Suarez further described Mom having the older children care for the younger children. Mom relied on S.J.R.-Z. to retrieve the necessary diapers or bottles. When given a five-minute notice at the end of the visit, Mom would instruct “S.J.R.-Z. go clean this. J.C.Z., get your sister. J.C.Z., go pick up the trash over there. She wouldn't—she would just be overwhelmed.” Suarez testified that she tried to provide direction, but Mom did not take her advice.
In August of 2016, ten months after the children's removal, Suarez did not believe Mom was capable of caring for the children. Mom lost her subsidized housing and was going to have to start paying rent and she was pregnant with her eleventh child.
d. Jarred Moore
Department caseworker Jarred Moore began working with Mom in August of 2016. Moore testified that he immediately attempted to address Mom's difficulty controlling the children's behavior. Moore arranged for in-home parenting classes to assist in teaching Mom how to maintain the children's behavior during the day and to create routines for the children.
During Moore's initial meeting with Mom, he discussed her inconsistency with individual counseling and visitation with her children. At one point, Mom missed four consecutive weeks. Moore testified that he tried to accommodate Mom's work schedule or other conflicts, but Mom simply did not make an effort. Once again, Moore testified that Mom always had an excuse—Dad would not give her the money for the bus or Dad would not take her.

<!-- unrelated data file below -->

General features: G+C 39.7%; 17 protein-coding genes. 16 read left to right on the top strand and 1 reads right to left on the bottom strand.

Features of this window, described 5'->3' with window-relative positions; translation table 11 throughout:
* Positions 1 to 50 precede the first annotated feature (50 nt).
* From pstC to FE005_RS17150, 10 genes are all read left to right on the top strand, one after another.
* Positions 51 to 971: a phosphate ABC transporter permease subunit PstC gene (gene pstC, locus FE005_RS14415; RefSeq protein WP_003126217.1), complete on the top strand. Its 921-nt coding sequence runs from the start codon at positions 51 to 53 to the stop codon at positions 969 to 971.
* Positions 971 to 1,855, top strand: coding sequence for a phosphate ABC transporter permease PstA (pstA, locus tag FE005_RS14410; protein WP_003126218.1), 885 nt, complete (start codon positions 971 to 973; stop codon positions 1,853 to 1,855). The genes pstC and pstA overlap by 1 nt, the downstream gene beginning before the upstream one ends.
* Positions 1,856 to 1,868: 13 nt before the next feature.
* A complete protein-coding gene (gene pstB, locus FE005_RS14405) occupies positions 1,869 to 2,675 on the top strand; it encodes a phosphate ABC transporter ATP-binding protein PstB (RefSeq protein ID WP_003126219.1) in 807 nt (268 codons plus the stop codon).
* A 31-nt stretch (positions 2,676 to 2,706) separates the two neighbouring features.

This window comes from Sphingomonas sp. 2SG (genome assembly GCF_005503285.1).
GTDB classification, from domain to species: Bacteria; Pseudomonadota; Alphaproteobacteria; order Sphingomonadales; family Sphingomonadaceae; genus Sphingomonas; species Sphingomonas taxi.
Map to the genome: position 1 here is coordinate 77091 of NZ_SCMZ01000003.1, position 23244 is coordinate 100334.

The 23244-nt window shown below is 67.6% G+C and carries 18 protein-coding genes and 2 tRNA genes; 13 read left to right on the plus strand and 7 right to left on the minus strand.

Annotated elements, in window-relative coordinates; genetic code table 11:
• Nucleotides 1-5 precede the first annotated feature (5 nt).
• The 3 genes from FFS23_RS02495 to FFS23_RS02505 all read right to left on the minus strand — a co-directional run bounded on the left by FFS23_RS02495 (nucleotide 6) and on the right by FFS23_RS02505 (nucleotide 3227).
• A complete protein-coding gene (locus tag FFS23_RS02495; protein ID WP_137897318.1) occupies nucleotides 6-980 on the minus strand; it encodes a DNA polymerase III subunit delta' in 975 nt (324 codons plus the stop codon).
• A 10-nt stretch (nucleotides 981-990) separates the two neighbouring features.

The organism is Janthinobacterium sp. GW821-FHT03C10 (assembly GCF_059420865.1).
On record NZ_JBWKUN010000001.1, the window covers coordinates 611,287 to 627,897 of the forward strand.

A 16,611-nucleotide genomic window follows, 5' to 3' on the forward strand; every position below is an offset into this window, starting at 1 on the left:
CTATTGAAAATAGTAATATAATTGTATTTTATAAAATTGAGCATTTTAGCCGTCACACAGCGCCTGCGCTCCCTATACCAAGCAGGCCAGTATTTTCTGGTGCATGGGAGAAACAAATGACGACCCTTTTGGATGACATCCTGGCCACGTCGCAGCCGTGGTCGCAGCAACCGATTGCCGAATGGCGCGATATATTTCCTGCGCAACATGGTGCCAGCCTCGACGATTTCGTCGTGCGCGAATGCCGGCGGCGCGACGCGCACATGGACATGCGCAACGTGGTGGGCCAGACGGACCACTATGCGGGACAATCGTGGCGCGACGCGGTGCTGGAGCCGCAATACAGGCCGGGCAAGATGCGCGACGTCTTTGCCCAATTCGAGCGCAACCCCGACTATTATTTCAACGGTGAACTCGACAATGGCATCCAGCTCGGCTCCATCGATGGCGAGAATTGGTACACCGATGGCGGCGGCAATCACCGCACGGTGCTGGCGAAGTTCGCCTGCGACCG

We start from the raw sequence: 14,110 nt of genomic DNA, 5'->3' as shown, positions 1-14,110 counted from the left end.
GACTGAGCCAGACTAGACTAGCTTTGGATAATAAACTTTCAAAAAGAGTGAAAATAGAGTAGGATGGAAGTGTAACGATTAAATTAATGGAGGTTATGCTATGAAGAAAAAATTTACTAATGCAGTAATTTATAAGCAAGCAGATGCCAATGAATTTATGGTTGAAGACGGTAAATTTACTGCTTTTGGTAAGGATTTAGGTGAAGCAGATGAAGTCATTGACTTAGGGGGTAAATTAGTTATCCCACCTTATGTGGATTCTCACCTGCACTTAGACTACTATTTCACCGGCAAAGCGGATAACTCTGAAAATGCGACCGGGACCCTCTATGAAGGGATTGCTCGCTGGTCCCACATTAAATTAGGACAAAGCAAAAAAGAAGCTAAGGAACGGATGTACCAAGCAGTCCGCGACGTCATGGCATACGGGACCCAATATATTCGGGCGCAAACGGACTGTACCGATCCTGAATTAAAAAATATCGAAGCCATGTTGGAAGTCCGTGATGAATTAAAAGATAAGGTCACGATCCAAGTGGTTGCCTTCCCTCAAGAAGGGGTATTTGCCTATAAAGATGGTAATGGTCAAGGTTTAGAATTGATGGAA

In October of 2016, S.J.R.-Z. and L.L.L. were placed back in Mom's home. Moore explained that Mom completed many of her services and the Department wanted to provide her an opportunity to show that she could maintain the children on her own. Moore arranged for eighteen weeks of in-home classes for Mom beginning in mid-December; yet, after only a couple of weeks, Mom failed to continue with the classes. Moore testified that he had several conversations with Mom regarding her lack of compliance with her service plan. In fact, he visited Mom's home weekly; reminded them of services that they needed to complete, and discussed the children's needs.
Moore explained that he instructed Mom to continue six-year-old S.J.R.-Z.'s therapy. Prior to the Department's attempted reunification, S.J.R.-Z. attended weekly therapy. Per Mom's request, Moore arranged for S.J.R.-Z.'s continued therapy at Strictly Therapy. Yet, during the three months in Mom's care, Mom never arranged appointments or took S.J.R.-Z. for counseling. Moore also testified that three-year-old L.L.L. was supposed to be receiving speech therapy. Once again, Moore provided Mom with all of the information for L.L.L.'s service; but Mom failed to schedule appointments or take L.L.L. for the necessary therapy.